Reprinted from yesterday's late editions.
Ever since the All-Star Break, Baltimore Oriole manager Earl Weaver has been complaining about his pitching. "We need some complete games and we're just not getting them," the little manager has said yesterday.
Ross Grimsley, the lefthander with the long curly hair and slow-motion fast ball, answered Weaver's request last night. He held the Cleveland Indians to four singles, was only in trouble one, and pitched the Birds to a 3-1 win.
It was only Baltimore's second complete game since the All-Star break.
"Earl told us in the meeting yesterday that individual records didn't matter anymore; it was going to have to be a team thing, so I don't know what this complete game bit is," the reticent hero said afterward. "I'm just out there trying to pitch my game; keep the ball down and keep the batters off balance."
Both Grimsley and Indian starter Al Fitzmorris did just that for most of the game. Each breezed through the first five innings with little trouble, using almost nothing but breaking pitches.
"Getting this type of game is big, real big," Weaver said. "I got to rest Dennis (Martinez) and now we should be in much better shape in the bullpen the rest of the week. Once we got past the first few innings, I felt better."
The Orioles finally got to Fitzmorris in the sixth. Billy Smith led off with a single, his team's third hit of the night. On a 3-1 pitch to Elliott Maddox, Smith took off on an apparent hit and run. Maddox missed the sign, however, and laid down a bunt.
As has happned so often this season, what looked like an Oriole mistake worked out perfectly. Maddox' bunt was perfect and Smith easily moved to second. From there, Ken Singleton drove Maddox home with a line single to center, his 66th RBI of the season.
That run would have been all Grimsley had needed if third baseman Doug DeCinces had not bobbled Andre Thornton's perfect double-play ground ball in the seventh just long enough for Thornton to beat the eventual relay from Smith.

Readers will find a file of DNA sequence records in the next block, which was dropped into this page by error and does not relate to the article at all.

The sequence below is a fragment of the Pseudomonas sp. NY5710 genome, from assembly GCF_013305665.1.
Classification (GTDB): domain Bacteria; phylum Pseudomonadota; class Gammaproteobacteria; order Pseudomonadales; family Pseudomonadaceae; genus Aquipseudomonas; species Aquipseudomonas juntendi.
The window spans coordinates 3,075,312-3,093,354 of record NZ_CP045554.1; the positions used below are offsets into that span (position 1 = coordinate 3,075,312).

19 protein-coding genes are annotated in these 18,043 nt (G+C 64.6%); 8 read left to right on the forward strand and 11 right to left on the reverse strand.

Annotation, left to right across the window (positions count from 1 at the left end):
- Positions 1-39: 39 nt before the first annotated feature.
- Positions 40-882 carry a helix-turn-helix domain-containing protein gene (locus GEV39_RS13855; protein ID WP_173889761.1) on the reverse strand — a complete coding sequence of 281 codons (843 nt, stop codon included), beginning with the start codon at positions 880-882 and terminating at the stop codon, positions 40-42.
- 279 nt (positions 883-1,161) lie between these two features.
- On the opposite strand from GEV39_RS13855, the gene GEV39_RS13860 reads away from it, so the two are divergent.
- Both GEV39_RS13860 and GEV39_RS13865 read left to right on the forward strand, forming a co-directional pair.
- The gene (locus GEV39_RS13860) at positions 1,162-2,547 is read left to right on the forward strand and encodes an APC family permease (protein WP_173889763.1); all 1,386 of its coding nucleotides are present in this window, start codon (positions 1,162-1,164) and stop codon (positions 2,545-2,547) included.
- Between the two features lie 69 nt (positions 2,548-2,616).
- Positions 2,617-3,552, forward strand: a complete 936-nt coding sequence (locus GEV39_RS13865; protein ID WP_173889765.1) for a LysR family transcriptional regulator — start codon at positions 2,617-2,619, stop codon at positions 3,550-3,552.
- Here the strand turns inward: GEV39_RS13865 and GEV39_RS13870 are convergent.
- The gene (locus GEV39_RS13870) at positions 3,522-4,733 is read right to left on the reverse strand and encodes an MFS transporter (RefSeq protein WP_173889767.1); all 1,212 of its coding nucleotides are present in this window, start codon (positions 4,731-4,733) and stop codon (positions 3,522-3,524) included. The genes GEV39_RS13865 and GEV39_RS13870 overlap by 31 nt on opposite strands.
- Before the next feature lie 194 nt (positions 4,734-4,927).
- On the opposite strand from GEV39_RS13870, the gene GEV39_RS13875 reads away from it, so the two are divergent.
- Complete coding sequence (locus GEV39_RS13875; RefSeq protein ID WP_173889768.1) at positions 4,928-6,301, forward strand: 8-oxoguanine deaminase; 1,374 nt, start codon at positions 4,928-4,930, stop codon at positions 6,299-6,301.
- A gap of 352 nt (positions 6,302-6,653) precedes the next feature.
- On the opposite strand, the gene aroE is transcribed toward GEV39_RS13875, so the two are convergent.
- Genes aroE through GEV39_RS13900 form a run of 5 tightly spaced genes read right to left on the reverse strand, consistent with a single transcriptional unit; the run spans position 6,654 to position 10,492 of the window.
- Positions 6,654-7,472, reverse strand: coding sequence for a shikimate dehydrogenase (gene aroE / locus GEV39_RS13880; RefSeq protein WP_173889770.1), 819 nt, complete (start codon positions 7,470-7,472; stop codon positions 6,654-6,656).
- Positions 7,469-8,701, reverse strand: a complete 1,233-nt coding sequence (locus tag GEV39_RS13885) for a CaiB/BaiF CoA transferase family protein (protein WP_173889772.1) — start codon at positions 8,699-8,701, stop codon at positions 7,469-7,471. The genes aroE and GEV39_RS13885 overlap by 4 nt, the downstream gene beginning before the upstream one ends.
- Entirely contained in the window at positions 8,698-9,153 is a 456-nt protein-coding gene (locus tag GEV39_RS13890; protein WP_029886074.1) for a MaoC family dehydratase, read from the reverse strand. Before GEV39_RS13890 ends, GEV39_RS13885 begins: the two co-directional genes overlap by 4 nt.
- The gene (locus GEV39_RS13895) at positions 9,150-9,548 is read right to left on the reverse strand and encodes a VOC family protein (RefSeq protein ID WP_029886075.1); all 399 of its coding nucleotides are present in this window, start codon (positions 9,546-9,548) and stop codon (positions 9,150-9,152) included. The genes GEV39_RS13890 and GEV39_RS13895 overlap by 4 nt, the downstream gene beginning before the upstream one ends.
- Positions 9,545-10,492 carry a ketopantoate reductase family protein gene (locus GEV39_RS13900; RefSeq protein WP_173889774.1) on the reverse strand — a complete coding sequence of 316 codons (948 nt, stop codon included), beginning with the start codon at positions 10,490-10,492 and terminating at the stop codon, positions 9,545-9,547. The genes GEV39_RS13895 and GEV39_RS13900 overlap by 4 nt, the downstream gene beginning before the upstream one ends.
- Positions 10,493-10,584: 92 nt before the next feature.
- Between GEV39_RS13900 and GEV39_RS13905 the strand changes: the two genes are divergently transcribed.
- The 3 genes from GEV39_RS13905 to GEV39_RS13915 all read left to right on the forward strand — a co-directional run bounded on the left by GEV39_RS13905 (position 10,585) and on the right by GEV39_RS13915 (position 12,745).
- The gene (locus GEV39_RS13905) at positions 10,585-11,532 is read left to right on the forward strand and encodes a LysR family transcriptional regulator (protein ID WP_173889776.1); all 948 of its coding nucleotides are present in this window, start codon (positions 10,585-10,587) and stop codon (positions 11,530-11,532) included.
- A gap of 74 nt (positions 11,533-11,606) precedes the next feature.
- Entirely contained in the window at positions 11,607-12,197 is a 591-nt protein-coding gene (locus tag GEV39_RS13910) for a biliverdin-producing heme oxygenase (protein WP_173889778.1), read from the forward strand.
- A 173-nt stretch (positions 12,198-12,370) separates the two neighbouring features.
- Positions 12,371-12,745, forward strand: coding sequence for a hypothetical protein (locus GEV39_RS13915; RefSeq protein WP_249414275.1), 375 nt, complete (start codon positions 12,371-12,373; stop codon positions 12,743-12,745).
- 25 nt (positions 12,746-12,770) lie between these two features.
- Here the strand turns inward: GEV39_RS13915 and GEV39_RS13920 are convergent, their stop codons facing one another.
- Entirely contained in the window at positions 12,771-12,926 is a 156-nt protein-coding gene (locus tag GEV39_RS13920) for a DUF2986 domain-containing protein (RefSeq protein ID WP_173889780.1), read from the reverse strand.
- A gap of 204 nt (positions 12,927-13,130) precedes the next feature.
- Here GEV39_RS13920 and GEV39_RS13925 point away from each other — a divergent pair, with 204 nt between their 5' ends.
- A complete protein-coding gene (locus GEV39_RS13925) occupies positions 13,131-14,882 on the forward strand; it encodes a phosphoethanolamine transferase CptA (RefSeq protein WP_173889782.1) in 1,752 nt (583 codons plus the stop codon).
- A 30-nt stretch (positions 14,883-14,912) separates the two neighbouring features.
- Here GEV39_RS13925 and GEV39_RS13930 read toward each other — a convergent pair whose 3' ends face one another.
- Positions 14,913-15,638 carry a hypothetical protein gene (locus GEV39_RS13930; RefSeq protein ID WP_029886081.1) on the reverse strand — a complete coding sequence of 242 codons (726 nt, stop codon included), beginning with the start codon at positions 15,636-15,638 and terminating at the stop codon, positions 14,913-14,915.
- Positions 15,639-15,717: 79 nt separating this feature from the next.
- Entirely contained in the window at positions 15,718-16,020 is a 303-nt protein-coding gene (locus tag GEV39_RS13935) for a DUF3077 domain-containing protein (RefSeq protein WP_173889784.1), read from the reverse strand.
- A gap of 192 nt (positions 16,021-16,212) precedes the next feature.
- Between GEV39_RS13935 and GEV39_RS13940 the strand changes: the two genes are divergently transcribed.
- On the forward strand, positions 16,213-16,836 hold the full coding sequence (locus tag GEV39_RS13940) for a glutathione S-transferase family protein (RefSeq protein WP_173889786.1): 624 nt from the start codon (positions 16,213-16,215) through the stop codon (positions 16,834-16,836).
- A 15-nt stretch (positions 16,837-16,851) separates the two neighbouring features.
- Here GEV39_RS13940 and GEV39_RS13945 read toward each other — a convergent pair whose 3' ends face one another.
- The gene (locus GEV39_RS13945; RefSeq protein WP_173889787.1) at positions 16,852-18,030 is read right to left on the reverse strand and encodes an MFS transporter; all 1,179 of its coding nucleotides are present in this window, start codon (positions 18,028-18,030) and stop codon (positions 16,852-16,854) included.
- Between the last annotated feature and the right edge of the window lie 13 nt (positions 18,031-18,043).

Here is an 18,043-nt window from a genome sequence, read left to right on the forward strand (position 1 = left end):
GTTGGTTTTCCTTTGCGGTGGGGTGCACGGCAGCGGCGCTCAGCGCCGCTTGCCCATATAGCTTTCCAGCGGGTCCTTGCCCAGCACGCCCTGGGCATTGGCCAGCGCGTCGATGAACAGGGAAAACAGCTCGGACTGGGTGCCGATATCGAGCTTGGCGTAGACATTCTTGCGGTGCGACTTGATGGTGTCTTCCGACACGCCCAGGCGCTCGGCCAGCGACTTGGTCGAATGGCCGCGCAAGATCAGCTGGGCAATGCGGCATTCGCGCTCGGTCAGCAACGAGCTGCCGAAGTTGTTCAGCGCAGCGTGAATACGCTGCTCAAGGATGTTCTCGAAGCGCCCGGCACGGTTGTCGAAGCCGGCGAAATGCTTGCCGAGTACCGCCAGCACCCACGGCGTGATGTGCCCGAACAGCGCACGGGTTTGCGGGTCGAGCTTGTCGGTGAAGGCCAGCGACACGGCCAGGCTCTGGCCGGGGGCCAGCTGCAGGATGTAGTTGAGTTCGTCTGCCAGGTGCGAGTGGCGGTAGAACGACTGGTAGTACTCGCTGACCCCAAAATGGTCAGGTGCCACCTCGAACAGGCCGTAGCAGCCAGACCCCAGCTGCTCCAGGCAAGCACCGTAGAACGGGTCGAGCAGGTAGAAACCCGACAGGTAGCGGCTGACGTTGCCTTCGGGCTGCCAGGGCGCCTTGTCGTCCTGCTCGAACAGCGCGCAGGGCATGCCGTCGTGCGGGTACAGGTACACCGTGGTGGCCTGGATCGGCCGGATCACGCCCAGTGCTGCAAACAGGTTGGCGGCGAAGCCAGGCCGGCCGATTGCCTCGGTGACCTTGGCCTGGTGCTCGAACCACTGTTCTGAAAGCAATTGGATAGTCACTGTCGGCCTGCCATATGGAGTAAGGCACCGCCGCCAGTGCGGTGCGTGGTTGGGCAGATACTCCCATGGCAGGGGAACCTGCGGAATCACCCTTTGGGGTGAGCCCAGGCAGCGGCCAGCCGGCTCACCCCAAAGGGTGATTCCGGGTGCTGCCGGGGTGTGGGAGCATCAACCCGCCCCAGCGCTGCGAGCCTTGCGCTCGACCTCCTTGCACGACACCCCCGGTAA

Grimsley lost his cool for a moment at that point and wild-pitched Thornton to second. He stomped around the mound cursing himself for a couple of seconds and then gave up a two-out single to Bill Melton that scord Thornton with the tying run.
"We've gotten here playing good fundamental baseball," Weaver said. "I have to keep them from over-husting and trying to play above their capabilities, which we did a couple of times tonight. I have to keep on them about that."
Weaver was a little less worried after the O's put together a classic late-inning rally to win the game, and pull within 2 1/2 games of idle Boston. Tony Muser led off the eighth with a pinch hit double (batting for Dave Skaggs). Smith then laid down a perfect drag bunt and easily beat it out. Finally, Elliott Maddox went with an outside pitch to right field, as a hitter should do with men an base, to drive in the winning run. Lee May's single gave Baltimore an insurance run.
"When I saw them bring (reliever Jim Kern) in after Muser's doubel I was pretty sure I'd see a fast ball," Maddox said queitly. "With the man on third, I wanted a fly ball. But the pitch was down and away and I just sorta sliced it."
Grimsley struck out just one batter (in the first) but had to throw only 103 pitches, which was fortunate for him, since it was another humid, steamy night.